Throwback SF Thursday: Firestarter by Stephen King

Firestarter is the story of Andy McGee, possessing mild powers of mind domination, and his young daughter, Charlie McGee, possessing very un-mild powers of pyrokinesis.  The story begins with Andy and Charlie on the run from agents of a mysterious government intelligence agency called the Shop.  We learn how Andy and his wife got their powers and how she died from flashbacks interspersed with the main story.  The antagonist the government, as represented by the Shop, and the primary antagonist from the Shop is Rainbird, kind of a poor man’s Anton Chigurh, so loaded with traits and quirks something the whole is less than the sum.

It is very much the kind of story Stephen King is known for.  Heavy on suspense (with a lot of prescient comments dropped), use of science fiction tropes (psionic powers), heavy characterization, and philosophical sensibilities.  The characterization isn’t nearly as strong as in The Stand, for example, but the philosophical musings are better.  King’s strength isn’t from dealing with it in the abstract (The Stand suffers from too much of this), but from dealing with it on a visceral level, e.g., capturing the impotent rage people feel when confronted by the Shop.  He also nails the bureaucratic inefficiency inherent to a government agency, especially one as unanswerable to the public as a covert intelligence shop.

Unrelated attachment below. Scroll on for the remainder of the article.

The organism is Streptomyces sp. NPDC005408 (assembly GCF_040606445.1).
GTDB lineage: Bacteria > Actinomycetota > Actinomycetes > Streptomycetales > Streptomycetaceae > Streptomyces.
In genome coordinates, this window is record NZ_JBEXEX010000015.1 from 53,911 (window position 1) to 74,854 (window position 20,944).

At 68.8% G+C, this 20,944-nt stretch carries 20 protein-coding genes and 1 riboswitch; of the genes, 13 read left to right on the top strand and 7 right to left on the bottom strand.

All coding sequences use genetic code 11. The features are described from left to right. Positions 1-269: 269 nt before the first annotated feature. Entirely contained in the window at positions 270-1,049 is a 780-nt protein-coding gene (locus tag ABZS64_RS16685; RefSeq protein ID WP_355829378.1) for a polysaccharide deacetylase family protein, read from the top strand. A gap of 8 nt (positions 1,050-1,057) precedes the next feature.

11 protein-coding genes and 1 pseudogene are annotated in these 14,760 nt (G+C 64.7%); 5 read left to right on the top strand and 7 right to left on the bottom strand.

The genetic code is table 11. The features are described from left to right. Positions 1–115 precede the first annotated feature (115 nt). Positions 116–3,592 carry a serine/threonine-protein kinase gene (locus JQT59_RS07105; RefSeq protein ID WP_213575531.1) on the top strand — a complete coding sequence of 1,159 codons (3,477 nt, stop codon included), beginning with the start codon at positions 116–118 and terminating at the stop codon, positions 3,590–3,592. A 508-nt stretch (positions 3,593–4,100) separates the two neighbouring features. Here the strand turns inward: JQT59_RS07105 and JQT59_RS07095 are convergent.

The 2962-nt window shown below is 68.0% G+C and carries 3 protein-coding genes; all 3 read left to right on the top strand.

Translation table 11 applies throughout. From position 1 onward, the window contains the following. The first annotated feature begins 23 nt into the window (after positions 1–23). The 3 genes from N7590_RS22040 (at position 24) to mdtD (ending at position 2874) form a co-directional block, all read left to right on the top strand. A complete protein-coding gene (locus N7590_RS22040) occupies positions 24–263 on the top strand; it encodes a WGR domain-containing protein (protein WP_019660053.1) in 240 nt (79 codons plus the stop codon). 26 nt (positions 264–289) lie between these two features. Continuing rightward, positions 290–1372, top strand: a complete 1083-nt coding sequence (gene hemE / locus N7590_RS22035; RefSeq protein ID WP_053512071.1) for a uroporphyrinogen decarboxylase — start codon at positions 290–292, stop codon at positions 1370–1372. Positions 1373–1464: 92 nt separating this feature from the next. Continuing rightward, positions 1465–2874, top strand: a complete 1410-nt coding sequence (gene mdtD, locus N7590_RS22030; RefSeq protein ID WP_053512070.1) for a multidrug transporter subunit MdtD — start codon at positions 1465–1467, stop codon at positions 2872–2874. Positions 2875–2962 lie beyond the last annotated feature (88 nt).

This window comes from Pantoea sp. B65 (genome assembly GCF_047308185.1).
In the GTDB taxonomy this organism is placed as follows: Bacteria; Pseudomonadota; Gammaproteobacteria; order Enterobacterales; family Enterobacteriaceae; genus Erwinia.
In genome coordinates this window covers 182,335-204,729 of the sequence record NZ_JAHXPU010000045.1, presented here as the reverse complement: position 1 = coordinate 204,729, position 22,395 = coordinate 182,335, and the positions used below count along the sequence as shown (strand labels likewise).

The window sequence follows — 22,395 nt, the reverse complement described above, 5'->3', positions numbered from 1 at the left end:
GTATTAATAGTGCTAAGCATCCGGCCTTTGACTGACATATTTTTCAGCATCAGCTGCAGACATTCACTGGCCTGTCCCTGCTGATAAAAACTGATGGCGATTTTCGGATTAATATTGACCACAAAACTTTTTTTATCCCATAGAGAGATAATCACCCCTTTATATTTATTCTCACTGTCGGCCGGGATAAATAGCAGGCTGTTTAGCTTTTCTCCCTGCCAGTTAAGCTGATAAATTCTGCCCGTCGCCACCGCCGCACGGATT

Time has rendered the final section of the novel unintentionally hilarious, but that is hardly King’s fault.

About H.P.

Blogs on books at Every Day Should Be Tuesday (speculative fiction) and Hillbilly Highways (country noir and nonfiction).
This entry was posted in Book Reviews, Horror, Throwback SF and tagged . Bookmark the permalink.

5 Responses to Throwback SF Thursday: Firestarter by Stephen King

  1. bormgans says:

    Fond memories of this when I was a teen. I’ve been thinking of rereading some King, I thought The Stand might be the thing to pick.

    Liked by 1 person

  2. Bookstooge says:

    What makes the ending so funny? I have no intention of reading this, so spoil away!

    Liked by 1 person

  3. Pingback: Second Quarter 2022 Quarter-in-Review | Every Day Should Be Tuesday

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